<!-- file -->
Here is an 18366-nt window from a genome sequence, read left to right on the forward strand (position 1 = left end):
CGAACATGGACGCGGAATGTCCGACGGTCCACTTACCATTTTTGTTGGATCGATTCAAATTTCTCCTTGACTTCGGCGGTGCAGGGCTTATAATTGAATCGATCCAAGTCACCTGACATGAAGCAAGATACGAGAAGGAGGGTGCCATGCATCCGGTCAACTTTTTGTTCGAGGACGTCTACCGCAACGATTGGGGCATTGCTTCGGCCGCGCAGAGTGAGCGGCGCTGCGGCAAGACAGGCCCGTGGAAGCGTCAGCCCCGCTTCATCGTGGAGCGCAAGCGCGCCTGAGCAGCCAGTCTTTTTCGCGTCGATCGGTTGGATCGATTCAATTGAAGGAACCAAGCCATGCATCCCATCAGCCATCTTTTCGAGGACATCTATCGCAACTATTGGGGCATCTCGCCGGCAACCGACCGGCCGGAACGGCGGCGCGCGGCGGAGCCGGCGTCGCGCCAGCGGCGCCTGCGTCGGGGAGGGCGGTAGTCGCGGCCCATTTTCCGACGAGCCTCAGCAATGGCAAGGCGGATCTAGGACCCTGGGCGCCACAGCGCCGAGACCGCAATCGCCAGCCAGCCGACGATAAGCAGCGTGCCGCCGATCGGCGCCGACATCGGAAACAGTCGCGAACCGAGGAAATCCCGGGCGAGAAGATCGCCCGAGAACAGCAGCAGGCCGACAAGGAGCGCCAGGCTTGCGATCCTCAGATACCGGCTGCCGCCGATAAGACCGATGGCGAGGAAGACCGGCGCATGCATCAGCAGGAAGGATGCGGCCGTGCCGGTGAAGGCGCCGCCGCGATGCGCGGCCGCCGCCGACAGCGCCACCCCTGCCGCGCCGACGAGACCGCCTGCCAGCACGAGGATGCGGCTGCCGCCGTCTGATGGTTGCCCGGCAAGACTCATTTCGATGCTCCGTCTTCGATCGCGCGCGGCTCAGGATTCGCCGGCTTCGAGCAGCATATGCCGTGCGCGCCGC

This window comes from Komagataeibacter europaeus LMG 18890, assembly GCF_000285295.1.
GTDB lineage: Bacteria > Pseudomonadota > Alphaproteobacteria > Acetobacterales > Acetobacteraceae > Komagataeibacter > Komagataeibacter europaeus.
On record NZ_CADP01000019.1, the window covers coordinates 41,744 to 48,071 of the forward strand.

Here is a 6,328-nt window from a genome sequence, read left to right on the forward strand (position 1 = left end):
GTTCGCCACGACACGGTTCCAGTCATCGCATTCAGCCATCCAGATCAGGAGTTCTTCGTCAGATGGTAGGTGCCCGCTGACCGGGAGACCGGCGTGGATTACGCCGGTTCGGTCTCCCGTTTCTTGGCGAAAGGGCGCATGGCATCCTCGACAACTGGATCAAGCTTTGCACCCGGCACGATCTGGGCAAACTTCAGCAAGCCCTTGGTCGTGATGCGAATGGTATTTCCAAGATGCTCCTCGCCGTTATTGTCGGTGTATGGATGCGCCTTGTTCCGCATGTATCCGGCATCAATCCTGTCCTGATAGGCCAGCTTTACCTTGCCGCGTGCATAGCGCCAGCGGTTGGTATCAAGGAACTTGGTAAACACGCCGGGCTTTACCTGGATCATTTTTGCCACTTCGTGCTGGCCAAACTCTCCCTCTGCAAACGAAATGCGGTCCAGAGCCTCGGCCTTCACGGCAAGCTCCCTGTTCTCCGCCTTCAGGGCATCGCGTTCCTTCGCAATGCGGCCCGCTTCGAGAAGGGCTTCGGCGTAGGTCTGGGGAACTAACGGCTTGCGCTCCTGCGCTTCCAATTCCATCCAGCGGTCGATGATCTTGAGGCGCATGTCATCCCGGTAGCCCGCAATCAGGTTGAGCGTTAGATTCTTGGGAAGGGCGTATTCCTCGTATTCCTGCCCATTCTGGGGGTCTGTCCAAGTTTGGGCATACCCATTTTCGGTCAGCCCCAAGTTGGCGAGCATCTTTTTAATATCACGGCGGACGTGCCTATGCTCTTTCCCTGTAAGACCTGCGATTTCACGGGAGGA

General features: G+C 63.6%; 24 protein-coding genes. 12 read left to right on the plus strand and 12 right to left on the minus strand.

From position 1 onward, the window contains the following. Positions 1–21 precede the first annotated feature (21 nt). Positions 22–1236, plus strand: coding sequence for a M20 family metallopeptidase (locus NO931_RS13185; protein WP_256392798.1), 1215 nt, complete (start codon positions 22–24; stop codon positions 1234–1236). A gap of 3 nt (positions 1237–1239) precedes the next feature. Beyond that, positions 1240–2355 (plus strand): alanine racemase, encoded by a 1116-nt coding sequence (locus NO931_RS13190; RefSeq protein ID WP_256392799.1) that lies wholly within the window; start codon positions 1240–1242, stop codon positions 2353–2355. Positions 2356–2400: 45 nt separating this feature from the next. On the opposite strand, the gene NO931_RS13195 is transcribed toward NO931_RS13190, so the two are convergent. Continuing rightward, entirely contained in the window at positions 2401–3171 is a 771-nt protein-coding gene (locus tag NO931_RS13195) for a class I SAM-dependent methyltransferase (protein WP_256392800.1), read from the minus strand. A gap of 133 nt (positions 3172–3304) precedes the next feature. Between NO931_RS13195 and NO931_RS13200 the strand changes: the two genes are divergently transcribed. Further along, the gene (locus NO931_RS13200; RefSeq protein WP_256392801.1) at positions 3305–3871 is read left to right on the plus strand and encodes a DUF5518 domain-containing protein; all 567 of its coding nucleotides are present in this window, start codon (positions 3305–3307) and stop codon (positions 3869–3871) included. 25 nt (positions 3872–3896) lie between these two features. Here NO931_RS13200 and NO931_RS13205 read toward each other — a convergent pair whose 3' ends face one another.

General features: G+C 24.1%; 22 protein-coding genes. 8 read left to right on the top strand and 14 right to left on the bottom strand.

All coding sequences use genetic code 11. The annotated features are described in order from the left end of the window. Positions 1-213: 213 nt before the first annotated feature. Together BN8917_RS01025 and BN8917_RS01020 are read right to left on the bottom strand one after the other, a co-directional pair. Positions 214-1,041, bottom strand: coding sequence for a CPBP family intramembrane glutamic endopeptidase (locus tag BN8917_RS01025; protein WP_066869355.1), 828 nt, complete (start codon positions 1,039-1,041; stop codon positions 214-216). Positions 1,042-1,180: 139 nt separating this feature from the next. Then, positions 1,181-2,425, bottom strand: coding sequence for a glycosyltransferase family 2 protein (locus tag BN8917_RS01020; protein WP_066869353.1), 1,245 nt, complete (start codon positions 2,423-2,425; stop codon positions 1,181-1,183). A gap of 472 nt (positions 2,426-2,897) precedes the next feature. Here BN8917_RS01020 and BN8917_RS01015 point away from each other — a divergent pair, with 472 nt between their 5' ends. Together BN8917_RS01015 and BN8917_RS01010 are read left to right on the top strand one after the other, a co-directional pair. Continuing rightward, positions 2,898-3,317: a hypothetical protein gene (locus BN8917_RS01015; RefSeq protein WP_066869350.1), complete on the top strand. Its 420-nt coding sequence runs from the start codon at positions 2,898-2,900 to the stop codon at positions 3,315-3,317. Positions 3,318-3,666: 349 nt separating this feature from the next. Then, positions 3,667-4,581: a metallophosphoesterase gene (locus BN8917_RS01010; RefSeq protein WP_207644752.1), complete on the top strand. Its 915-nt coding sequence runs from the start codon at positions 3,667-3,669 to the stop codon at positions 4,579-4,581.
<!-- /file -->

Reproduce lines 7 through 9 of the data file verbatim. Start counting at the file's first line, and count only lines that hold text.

GTTCGCCACGACACGGTTCCAGTCATCGCATTCAGCCATCCAGATCAGGAGTTCTTCGTCAGATGGTAGGTGCCCGCTGACCGGGAGACCGGCGTGGATTACGCCGGTTCGGTCTCCCGTTTCTTGGCGAAAGGGCGCATGGCATCCTCGACAACTGGATCAAGCTTTGCACCCGGCACGATCTGGGCAAACTTCAGCAAGCCCTTGGTCGTGATGCGAATGGTATTTCCAAGATGCTCCTCGCCGTTATTGTCGGTGTATGGATGCGCCTTGTTCCGCATGTATCCGGCATCAATCCTGTCCTGATAGGCCAGCTTTACCTTGCCGCGTGCATAGCGCCAGCGGTTGGTATCAAGGAACTTGGTAAACACGCCGGGCTTTACCTGGATCATTTTTGCCACTTCGTGCTGGCCAAACTCTCCCTCTGCAAACGAAATGCGGTCCAGAGCCTCGGCCTTCACGGCAAGCTCCCTGTTCTCCGCCTTCAGGGCATCGCGTTCCTTCGCAATGCGGCCCGCTTCGAGAAGGGCTTCGGCGTAGGTCTGGGGAACTAACGGCTTGCGCTCCTGCGCTTCCAATTCCATCCAGCGGTCGATGATCTTGAGGCGCATGTCATCCCGGTAGCCCGCAATCAGGTTGAGCGTTAGATTCTTGGGAAGGGCGTATTCCTCGTATTCCTGCCCATTCTGGGGGTCTGTCCAAGTTTGGGCATACCCATTTTCGGTCAGCCCCAAGTTGGCGAGCATCTTTTTAATATCACGGCGGACGTGCCTATGCTCTTTCCCTGTAAGACCTGCGATTTCACGGGAGGA

General features: G+C 63.6%; 24 protein-coding genes. 12 read left to right on the plus strand and 12 right to left on the minus strand.

From position 1 onward, the window contains the following. Positions 1–21 precede the first annotated feature (21 nt). Positions 22–1236, plus strand: coding sequence for a M20 family metallopeptidase (locus NO931_RS13185; protein WP_256392798.1), 1215 nt, complete (start codon positions 22–24; stop codon positions 1234–1236). A gap of 3 nt (positions 1237–1239) precedes the next feature. Beyond that, positions 1240–2355 (plus strand): alanine racemase, encoded by a 1116-nt coding sequence (locus NO931_RS13190; RefSeq protein ID WP_256392799.1) that lies wholly within the window; start codon positions 1240–1242, stop codon positions 2353–2355. Positions 2356–2400: 45 nt separating this feature from the next. On the opposite strand, the gene NO931_RS13195 is transcribed toward NO931_RS13190, so the two are convergent. Continuing rightward, entirely contained in the window at positions 2401–3171 is a 771-nt protein-coding gene (locus tag NO931_RS13195) for a class I SAM-dependent methyltransferase (protein WP_256392800.1), read from the minus strand. A gap of 133 nt (positions 3172–3304) precedes the next feature. Between NO931_RS13195 and NO931_RS13200 the strand changes: the two genes are divergently transcribed. Further along, the gene (locus NO931_RS13200; RefSeq protein WP_256392801.1) at positions 3305–3871 is read left to right on the plus strand and encodes a DUF5518 domain-containing protein; all 567 of its coding nucleotides are present in this window, start codon (positions 3305–3307) and stop codon (positions 3869–3871) included. 25 nt (positions 3872–3896) lie between these two features. Here NO931_RS13200 and NO931_RS13205 read toward each other — a convergent pair whose 3' ends face one another.